Shale gas, not government, fueling our recovery
The weekly report of actual initial unemployment insurance claims for the week ending April 27, coupled with the decrease during the previous week, showed that 298,692 claims were filed. A showing under 300,000 is consistent with a mild recovery; 250,000 would indicate a fairly strong recovery.
But the administration cannot claim credit. The boom in the natural-gas-from-shale industry, a private-sector phenomenon opposed by the administration’s Environmental Protection Agency, is responsible. Serendipity is once again saving the American people from Washington’s foolish economic policies.
The federal government has run budget deficits amounting to many trillions of dollars and the Federal Reserve has printed money like mad but it has hardly made a dent in our massive unemployment. It has been so ineffective that involuntary unemployment is still 15 percent, not the 7 percent the Department of Labor has been reporting because it does not count as unemployed people who have stopped looking for work.
The Keynesian policies pursued by the administration have been ineffective. President Obama’s 2009 $800 billion economic stimulus ran out of stimulus as soon as the spending stopped. There was no Keynesian multiplier. And the massive annual government budget deficits have had no Keynesian multiplier either.
On balance, the government’s role has been negative. It wasted trillions of dollars on foolish and unnecessary urban expenditures, keeping the unemployed where there are no jobs, subsidizing hybrid and electric autos, and heavily subsidizing inefficient wind and solar power. And the federal government’s housing and economic policies were responsible for the tech and housing bubbles, which ended in recessions in 2000 and 2008.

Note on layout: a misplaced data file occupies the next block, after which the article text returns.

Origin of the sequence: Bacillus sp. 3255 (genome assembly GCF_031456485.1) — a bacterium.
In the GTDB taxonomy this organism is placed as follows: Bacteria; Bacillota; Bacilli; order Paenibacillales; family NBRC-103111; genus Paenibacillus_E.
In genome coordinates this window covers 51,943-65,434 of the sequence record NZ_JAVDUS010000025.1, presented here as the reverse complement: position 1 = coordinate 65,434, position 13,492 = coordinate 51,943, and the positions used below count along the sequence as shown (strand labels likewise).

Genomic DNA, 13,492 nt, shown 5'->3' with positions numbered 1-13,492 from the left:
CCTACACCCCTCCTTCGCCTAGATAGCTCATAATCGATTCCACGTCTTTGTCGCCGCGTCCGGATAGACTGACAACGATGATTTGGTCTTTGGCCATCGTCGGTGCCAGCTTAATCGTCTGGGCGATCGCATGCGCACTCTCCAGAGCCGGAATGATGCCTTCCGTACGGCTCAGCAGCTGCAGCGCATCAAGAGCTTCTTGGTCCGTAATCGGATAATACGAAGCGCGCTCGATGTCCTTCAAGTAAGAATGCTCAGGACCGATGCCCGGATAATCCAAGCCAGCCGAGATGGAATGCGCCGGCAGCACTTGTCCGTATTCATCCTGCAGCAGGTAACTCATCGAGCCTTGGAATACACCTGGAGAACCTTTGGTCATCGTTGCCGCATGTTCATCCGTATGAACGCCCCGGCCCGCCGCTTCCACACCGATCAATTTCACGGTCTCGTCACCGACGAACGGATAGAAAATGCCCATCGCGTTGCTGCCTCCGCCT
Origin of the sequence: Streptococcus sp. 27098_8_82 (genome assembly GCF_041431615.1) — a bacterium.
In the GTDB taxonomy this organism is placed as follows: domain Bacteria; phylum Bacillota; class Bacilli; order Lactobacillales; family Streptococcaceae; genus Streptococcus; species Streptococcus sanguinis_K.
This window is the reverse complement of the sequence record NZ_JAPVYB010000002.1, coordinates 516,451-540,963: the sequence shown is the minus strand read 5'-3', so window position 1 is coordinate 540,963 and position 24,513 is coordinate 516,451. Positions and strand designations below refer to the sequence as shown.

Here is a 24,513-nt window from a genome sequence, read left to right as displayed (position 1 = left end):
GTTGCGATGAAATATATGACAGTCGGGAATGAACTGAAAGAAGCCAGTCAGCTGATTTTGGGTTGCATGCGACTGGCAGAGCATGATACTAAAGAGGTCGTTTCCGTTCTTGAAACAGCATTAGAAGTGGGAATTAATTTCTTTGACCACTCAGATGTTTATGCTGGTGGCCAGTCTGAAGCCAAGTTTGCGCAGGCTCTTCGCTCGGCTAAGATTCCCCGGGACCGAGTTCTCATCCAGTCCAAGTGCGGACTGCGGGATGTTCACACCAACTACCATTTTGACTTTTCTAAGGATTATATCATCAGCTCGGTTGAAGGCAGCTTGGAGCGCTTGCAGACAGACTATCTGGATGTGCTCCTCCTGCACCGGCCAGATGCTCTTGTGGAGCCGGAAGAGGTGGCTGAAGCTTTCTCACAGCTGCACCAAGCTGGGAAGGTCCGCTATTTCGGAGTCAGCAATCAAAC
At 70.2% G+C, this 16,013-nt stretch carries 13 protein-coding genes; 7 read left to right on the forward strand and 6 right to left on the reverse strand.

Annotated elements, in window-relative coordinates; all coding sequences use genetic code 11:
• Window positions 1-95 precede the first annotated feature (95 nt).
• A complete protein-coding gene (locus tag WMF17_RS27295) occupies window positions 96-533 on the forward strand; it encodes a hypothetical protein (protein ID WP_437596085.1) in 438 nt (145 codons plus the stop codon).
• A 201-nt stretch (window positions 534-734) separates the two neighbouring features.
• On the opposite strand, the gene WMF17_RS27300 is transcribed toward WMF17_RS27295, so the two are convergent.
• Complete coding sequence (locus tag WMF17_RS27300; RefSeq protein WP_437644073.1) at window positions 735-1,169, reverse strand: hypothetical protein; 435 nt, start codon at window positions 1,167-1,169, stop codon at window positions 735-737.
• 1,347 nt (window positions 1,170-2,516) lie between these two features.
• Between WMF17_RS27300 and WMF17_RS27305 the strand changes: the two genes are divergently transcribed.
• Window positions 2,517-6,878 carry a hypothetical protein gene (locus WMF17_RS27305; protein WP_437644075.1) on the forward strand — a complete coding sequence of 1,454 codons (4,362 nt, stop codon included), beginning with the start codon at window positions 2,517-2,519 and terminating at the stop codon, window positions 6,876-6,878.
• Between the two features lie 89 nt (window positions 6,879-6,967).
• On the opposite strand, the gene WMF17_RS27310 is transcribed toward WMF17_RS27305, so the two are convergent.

The invention of horizontal drilling and fracking made it possible to exploit vast new deposits of petroleum and natural gas in shale. The resulting increased output of natural gas and oil is leading our recovery from the Great Recession.
It is creating many permanent jobs not only in exploration and drilling but in transportation. Natural gas is a clean source of electricity generation and a clean fuel for powering trucks, buses and other motor vehicles. New pipelines are being developed. It is worth noting that the federal government has impeded the building of the pipeline from Canada to Texas at the instigation of its reactionary, anti-private-enterprise environmental supporters.
And the increased employment is generating an increasing demand for housing and other goods. It would be good if more of those goods were made in the U.S. We have lost millions of jobs to countries that impose barriers to our goods and subsidize exports to us, as China has been doing for nearly two decades and Japan has since World War II.
U.S. manufacturing is stagnating as a result of anti-business governmental policies. Outsourcing of factories and jobs continues. We must expand our production of petroleum and natural gas. And we must balance our international trade. It is not necessary that we devalue the dollar, which would hurt our trading partners with whom we enjoy balanced trade. Under World Trade Organization rules, we can impose single country tariffs that would reduce to zero as trade becomes balanced.
The development of our plentiful supplies of oil and gas is a good start. Let’s finish the job and put our unemployed to work.
Raymond L. Richman, professor emeritus of public and international affairs at the University of Pittsburgh, is president of Ideal Taxes Association. He lives in Shadyside.